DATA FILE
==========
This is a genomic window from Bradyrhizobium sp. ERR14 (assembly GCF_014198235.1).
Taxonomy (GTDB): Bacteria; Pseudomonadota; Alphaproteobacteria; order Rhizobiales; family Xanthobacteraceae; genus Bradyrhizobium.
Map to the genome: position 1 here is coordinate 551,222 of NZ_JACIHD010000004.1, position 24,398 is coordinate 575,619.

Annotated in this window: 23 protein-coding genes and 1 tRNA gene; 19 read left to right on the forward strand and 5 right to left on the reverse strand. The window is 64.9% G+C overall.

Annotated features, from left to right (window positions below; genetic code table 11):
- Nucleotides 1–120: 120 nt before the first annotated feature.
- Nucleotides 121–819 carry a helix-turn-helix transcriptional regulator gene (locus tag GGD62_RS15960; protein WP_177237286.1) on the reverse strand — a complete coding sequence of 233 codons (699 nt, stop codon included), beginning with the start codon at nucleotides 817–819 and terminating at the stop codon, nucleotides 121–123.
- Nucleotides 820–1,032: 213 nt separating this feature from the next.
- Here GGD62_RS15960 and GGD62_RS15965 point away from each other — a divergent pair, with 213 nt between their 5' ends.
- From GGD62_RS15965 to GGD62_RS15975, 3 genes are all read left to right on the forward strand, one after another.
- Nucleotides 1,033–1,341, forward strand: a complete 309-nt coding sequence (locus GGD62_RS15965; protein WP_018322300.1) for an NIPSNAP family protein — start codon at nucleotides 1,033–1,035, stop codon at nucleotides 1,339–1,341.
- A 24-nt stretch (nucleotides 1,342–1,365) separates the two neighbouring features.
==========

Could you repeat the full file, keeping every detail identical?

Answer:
This is a genomic window from Bradyrhizobium sp. ERR14 (assembly GCF_014198235.1).
Taxonomy (GTDB): Bacteria; Pseudomonadota; Alphaproteobacteria; order Rhizobiales; family Xanthobacteraceae; genus Bradyrhizobium.
Map to the genome: position 1 here is coordinate 551,222 of NZ_JACIHD010000004.1, position 24,398 is coordinate 575,619.

Annotated in this window: 23 protein-coding genes and 1 tRNA gene; 19 read left to right on the forward strand and 5 right to left on the reverse strand. The window is 64.9% G+C overall.

Annotated features, from left to right (window positions below; genetic code table 11):
- Nucleotides 1–120: 120 nt before the first annotated feature.
- Nucleotides 121–819 carry a helix-turn-helix transcriptional regulator gene (locus tag GGD62_RS15960; protein WP_177237286.1) on the reverse strand — a complete coding sequence of 233 codons (699 nt, stop codon included), beginning with the start codon at nucleotides 817–819 and terminating at the stop codon, nucleotides 121–123.
- Nucleotides 820–1,032: 213 nt separating this feature from the next.
- Here GGD62_RS15960 and GGD62_RS15965 point away from each other — a divergent pair, with 213 nt between their 5' ends.
- From GGD62_RS15965 to GGD62_RS15975, 3 genes are all read left to right on the forward strand, one after another.
- Nucleotides 1,033–1,341, forward strand: a complete 309-nt coding sequence (locus GGD62_RS15965; protein WP_018322300.1) for an NIPSNAP family protein — start codon at nucleotides 1,033–1,035, stop codon at nucleotides 1,339–1,341.
- A 24-nt stretch (nucleotides 1,342–1,365) separates the two neighbouring features.